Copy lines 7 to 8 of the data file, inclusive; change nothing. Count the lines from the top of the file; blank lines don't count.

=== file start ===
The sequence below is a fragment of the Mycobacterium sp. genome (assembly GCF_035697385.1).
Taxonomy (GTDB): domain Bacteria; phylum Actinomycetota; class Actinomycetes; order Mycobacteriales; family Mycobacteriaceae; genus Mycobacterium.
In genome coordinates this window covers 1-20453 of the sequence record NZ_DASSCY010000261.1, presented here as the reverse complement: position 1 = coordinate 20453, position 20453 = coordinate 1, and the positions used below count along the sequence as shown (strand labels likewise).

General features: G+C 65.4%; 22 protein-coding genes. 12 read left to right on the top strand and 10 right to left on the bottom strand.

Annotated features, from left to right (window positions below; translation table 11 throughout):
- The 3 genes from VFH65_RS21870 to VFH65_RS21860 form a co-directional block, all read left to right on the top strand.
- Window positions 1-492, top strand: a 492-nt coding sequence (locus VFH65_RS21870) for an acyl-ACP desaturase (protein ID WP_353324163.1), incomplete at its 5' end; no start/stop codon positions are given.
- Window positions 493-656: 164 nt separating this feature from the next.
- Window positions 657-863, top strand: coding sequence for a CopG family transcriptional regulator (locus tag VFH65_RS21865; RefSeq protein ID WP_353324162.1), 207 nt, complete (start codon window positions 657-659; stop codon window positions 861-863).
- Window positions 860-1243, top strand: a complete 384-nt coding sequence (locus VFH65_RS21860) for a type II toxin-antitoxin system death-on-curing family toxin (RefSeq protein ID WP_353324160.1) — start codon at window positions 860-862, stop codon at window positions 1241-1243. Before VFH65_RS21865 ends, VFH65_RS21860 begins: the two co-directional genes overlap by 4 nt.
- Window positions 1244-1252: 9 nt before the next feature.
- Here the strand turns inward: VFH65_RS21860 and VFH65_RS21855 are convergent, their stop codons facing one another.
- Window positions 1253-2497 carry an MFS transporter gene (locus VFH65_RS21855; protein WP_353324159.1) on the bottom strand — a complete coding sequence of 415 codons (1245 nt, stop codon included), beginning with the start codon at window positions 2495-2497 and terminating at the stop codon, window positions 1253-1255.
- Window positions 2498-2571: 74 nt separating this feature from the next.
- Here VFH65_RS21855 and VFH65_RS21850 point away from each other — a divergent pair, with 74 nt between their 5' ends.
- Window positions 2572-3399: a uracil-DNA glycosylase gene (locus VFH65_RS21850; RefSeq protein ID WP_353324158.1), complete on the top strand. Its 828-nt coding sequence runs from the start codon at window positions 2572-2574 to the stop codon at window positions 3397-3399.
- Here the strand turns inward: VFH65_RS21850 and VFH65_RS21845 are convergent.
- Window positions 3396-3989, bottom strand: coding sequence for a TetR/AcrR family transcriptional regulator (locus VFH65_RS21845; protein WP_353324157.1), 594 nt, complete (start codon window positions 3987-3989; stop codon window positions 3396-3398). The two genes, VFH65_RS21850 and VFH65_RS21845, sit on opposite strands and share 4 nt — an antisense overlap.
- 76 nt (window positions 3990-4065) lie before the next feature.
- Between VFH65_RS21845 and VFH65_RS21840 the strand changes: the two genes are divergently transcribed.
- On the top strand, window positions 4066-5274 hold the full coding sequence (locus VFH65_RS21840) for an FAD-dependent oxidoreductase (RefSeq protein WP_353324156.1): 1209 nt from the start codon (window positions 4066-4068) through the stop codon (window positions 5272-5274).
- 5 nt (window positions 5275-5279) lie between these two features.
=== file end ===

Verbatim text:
- Window positions 1-492, top strand: a 492-nt coding sequence (locus VFH65_RS21870) for an acyl-ACP desaturase (protein ID WP_353324163.1), incomplete at its 5' end; no start/stop codon positions are given.
- Window positions 493-656: 164 nt separating this feature from the next.